Cloud users typically choose a multi-vendor approach for their data backup and storage tasks. Using different solutions leads to more flexibility and often allows to cut overall expenditures. Azure, AWS, and Google are among the world's top providers of cloud storage services, so it is important to know about their differences in order to choose the right vendor for each particular need.
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Google Cloud Storage
Google Cloud Storage is a business-ready alternative for Google Drive.
There are three storage classes:
The Standard class guarantees high availability which means that stored data and services can be accessed at any time. It also guarantees low latency allowing to retrieve data within tens of milliseconds.
The Nearline class provides lower availability and 30 days early deletion fee so it is recommended to use it for prolonged storage of data which are not urgently needed.
Further reading How to Sign Up for Google Nearline
Further reading How to Back Up to Google Nearline
The Coldline storage is cheaper than Nearline and is supposed to be the archival storage. All features of that storage class are similar to Nearline except for longer early deletion fee - 90 days.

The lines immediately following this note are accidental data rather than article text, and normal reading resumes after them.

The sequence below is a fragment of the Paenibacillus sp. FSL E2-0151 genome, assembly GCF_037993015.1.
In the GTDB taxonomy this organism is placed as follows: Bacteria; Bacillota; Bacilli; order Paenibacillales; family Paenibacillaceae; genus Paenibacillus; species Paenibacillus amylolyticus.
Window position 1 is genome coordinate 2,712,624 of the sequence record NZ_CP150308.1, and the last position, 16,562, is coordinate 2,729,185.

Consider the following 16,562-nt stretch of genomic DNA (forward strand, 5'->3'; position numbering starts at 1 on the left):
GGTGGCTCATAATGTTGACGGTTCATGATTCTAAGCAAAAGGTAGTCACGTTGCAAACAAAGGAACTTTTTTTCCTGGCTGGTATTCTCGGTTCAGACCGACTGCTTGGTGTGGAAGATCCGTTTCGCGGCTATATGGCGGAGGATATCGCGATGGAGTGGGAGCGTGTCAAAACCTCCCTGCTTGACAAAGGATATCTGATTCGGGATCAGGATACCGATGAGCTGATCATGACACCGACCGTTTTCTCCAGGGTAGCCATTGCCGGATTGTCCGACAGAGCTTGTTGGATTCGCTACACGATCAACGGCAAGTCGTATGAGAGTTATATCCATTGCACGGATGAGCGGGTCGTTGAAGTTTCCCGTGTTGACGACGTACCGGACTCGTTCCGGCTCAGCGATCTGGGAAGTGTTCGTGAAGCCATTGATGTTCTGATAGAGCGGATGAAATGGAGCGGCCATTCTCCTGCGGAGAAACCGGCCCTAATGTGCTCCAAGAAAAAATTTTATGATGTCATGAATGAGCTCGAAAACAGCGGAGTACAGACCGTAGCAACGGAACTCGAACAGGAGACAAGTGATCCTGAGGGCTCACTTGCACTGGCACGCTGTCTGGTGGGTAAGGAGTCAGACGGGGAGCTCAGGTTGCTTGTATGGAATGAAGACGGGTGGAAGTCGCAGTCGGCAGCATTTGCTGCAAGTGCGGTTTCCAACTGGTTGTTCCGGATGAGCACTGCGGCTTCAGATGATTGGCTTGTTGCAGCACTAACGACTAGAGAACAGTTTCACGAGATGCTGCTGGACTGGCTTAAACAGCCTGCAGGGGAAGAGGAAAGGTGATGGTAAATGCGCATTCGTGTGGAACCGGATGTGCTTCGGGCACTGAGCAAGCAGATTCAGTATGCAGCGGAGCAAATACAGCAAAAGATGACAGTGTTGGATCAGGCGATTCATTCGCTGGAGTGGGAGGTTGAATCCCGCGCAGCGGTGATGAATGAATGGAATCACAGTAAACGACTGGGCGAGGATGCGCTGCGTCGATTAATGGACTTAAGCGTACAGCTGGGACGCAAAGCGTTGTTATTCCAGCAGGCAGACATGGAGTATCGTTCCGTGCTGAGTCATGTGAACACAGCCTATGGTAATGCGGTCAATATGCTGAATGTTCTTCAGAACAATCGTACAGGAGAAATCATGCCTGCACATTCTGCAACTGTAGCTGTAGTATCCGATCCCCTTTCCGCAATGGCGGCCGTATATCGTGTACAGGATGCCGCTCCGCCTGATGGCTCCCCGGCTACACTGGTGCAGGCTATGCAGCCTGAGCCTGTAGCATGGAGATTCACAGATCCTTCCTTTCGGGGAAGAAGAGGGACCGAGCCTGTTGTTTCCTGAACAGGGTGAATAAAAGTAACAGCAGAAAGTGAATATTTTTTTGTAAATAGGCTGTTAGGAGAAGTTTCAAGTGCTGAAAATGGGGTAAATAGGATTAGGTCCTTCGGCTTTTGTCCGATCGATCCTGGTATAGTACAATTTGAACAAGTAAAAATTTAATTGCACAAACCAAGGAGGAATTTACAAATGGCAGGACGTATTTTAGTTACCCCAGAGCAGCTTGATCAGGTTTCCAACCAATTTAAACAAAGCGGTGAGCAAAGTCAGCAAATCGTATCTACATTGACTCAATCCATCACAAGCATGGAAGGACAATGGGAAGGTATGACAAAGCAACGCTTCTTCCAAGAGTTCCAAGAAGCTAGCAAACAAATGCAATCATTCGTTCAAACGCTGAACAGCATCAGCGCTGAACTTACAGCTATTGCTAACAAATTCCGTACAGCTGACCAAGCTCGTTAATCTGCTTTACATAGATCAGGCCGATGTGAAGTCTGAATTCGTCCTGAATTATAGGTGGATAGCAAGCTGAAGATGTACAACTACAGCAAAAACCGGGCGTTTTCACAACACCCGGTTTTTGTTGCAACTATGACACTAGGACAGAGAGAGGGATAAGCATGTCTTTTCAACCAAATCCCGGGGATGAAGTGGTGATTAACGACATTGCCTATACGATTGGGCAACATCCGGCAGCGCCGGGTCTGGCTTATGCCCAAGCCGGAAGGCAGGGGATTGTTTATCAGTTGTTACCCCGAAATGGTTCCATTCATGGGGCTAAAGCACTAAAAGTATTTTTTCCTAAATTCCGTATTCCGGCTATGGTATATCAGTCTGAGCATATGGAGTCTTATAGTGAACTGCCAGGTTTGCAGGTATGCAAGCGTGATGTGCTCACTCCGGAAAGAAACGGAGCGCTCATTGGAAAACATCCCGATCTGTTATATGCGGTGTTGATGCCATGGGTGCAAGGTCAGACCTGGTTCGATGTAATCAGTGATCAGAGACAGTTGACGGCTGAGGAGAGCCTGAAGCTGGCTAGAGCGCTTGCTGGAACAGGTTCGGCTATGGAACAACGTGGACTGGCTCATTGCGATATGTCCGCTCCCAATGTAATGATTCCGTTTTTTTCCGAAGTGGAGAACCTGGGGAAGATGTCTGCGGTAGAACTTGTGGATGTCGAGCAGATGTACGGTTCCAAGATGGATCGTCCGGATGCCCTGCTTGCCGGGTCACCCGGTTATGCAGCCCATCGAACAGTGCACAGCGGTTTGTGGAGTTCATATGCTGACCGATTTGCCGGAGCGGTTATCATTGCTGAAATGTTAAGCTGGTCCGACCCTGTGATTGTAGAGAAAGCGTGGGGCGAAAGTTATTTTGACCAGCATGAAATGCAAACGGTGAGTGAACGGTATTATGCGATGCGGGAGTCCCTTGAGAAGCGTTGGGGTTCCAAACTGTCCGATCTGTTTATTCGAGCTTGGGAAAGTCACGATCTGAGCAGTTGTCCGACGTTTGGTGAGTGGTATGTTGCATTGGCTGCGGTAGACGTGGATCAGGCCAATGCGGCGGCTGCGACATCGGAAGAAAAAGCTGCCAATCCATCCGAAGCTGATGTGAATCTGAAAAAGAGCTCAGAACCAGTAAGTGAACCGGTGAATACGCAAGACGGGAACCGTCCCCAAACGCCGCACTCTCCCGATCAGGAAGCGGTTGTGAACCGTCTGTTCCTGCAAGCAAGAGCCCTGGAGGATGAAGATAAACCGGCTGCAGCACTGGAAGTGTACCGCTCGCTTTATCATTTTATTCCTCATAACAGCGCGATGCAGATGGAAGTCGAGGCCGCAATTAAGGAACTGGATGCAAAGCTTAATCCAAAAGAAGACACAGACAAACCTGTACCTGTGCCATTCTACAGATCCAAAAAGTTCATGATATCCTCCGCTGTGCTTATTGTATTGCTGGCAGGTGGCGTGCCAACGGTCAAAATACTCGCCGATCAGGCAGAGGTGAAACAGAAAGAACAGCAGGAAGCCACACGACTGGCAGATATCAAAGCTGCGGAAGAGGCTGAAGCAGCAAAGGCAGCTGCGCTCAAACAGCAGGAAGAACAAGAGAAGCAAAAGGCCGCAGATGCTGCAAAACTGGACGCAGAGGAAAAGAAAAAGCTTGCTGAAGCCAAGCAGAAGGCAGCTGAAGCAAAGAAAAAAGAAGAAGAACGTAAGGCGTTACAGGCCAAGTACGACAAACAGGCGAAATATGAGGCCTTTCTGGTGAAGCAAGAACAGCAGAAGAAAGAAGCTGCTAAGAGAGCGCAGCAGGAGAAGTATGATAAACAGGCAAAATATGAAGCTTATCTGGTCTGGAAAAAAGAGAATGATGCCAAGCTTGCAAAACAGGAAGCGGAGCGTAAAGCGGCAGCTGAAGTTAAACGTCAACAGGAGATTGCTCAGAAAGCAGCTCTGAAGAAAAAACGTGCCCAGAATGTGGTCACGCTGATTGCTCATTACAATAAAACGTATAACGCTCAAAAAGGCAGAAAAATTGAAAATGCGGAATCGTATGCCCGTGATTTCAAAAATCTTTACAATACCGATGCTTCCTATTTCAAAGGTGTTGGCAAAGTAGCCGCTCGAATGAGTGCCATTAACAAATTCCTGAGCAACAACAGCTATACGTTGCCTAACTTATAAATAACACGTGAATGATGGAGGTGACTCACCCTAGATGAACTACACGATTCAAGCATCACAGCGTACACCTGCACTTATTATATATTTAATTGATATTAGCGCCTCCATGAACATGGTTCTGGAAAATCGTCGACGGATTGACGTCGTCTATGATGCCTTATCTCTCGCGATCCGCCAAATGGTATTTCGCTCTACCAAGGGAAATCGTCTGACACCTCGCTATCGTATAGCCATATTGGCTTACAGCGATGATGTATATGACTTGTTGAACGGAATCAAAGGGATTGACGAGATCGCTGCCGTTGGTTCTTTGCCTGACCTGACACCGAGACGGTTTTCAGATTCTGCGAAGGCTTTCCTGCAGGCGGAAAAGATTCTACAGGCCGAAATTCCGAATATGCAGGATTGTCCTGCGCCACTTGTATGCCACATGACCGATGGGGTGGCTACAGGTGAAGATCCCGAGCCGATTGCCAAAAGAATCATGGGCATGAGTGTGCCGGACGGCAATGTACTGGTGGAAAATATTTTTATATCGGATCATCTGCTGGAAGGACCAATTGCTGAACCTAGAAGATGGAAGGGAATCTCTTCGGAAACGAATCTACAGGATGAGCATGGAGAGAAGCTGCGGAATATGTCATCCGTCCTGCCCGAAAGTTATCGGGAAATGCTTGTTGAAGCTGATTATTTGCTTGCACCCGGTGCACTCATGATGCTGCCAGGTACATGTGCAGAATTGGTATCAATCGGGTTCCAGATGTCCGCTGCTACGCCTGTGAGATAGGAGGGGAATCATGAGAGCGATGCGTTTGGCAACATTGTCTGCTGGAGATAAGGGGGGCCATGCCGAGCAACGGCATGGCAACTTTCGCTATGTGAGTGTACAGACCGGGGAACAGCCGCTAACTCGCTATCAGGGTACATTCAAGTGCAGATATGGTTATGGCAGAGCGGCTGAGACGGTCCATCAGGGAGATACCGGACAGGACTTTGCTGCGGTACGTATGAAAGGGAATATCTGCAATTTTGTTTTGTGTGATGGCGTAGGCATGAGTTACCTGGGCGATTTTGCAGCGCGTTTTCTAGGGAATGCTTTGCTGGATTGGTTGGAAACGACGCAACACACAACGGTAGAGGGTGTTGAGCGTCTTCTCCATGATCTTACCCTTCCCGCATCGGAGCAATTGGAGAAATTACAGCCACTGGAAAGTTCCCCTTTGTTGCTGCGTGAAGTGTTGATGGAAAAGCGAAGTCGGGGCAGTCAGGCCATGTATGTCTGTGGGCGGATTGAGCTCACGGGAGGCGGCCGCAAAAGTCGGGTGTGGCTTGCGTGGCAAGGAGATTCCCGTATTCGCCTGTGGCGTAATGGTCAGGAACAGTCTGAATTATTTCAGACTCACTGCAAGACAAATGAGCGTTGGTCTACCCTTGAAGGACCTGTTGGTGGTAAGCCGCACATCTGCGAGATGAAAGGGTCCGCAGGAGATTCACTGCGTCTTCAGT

All three classes allow booking of redundant storage facilities and multi-regional options. All of them support data versioning on a bucket level. Server-side data encryption is performed for each scenario. Stored files can also be compressed on demand. Each bucket allows configuring lifecycle settings for objects stored there. Besides, the Nearline and Coldline storage classes users will be billed for data retrieval or their early deletion. More details on pricing can be found at Google's Pricing page.
Microsoft Azure Storage
Microsoft Azure's cloud storage provides three access tiers:
- Hot - for frequently accessed data, 99.9% SLA.
- Cool - for less frequently accessed data at a lower storage cost, 99% SLA.
- Archive - for storing data that is accessed every 180 days or even less frequently, at the lowest storage cost (but with the highest access cost).